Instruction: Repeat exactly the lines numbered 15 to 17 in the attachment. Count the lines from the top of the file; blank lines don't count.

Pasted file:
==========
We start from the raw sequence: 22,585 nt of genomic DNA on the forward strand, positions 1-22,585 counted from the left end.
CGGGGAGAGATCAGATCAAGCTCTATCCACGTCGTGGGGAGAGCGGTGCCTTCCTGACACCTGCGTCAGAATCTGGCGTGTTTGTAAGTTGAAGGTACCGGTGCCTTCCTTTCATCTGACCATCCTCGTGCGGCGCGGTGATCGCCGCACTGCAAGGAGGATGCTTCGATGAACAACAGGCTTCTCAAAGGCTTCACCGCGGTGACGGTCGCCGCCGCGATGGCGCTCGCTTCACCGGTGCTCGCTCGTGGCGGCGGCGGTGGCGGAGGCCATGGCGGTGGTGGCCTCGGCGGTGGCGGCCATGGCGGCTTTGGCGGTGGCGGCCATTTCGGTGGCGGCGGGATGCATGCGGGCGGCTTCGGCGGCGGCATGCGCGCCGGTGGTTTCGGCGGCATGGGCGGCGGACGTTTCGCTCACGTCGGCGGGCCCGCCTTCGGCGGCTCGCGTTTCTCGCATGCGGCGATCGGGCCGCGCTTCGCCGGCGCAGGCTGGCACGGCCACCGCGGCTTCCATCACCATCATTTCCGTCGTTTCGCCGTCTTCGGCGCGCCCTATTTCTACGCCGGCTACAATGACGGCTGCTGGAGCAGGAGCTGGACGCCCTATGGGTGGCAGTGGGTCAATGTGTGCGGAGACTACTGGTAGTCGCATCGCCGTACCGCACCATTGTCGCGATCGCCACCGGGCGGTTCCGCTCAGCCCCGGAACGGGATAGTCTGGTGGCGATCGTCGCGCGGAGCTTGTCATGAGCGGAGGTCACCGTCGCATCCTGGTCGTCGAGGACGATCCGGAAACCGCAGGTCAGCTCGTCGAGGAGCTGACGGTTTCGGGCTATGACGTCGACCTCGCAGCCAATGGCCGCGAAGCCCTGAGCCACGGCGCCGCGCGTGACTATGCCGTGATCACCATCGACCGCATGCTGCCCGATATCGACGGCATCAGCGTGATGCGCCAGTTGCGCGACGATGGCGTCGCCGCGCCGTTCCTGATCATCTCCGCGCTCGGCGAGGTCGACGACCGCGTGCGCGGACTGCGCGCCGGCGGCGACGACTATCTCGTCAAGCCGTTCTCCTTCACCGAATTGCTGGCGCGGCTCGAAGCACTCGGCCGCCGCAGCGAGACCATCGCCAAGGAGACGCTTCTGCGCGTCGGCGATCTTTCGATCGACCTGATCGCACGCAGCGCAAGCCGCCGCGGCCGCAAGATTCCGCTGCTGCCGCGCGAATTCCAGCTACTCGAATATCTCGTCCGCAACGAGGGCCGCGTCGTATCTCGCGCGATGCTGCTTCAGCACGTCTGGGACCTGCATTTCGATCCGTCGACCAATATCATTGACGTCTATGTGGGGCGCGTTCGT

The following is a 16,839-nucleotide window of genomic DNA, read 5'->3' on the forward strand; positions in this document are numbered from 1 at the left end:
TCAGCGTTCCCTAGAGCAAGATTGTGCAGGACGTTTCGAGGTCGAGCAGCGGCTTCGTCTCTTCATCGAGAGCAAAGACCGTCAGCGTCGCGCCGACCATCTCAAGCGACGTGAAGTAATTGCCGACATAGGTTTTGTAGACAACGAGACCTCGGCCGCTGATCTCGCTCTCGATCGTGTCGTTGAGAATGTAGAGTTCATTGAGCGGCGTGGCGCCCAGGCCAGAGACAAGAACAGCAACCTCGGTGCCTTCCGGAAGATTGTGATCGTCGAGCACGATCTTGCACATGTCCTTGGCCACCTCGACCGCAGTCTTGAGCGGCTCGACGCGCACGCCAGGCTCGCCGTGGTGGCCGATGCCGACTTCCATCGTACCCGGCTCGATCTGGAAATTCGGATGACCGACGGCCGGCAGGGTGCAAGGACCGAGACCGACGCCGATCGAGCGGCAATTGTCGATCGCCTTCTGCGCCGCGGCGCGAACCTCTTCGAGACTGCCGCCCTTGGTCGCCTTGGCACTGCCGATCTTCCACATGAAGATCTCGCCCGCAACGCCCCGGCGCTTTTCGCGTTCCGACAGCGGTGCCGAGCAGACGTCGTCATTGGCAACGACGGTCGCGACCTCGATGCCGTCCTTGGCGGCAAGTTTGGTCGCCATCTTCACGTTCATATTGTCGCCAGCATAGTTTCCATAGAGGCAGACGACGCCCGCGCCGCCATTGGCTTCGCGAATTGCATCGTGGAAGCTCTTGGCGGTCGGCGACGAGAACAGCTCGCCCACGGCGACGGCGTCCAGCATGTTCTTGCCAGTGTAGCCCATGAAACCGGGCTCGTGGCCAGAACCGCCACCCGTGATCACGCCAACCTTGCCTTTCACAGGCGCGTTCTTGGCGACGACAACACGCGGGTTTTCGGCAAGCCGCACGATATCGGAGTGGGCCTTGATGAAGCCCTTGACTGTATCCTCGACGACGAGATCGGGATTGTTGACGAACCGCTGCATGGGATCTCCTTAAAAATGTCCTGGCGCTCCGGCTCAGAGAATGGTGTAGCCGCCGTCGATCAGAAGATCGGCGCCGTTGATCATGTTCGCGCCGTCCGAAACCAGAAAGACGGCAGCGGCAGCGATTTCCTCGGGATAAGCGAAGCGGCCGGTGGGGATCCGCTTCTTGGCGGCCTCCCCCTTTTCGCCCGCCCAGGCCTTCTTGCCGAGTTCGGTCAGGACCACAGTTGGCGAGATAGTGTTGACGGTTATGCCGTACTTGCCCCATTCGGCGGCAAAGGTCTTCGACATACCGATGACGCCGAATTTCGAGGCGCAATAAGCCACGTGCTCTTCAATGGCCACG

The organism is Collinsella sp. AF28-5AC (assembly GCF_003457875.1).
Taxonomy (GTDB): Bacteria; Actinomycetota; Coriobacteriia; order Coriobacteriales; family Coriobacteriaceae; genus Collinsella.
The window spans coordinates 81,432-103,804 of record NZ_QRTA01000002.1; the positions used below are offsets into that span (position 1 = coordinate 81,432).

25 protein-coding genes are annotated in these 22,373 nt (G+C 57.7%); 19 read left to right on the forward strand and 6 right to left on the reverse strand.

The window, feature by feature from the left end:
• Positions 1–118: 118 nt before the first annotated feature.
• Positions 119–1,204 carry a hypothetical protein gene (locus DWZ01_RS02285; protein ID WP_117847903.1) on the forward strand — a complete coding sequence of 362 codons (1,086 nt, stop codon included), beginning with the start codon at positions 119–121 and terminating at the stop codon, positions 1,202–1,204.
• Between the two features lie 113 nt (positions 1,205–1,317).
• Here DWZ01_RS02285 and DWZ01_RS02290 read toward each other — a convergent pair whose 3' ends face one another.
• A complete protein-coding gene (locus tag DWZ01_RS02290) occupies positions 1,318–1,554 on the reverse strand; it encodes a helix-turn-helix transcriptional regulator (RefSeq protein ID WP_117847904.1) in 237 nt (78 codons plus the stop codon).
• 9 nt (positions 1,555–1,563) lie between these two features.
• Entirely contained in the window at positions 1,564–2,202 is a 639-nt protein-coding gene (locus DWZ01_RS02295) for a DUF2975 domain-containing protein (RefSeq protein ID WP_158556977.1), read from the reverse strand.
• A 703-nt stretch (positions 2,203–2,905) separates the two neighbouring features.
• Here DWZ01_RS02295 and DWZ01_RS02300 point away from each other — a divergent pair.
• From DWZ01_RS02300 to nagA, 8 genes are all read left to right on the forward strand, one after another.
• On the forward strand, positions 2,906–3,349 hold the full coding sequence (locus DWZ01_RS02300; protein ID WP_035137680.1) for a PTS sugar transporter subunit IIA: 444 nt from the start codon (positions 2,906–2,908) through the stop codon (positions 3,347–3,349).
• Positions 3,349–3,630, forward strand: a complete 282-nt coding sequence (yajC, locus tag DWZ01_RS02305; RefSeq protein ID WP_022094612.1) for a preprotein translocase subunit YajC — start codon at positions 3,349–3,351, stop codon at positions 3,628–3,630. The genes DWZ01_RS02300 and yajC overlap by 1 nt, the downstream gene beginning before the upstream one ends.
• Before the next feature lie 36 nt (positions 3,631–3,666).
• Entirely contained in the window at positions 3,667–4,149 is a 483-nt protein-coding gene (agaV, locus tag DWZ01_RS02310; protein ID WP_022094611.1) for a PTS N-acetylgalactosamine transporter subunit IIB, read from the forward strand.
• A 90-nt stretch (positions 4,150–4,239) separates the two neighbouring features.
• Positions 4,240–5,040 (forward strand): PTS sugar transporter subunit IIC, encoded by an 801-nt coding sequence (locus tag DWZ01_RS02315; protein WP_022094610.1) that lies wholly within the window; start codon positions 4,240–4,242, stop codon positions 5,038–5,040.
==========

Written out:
• 9 nt (positions 1,555–1,563) lie between these two features.
• Entirely contained in the window at positions 1,564–2,202 is a 639-nt protein-coding gene (locus DWZ01_RS02295) for a DUF2975 domain-containing protein (RefSeq protein ID WP_158556977.1), read from the reverse strand.
• A 703-nt stretch (positions 2,203–2,905) separates the two neighbouring features.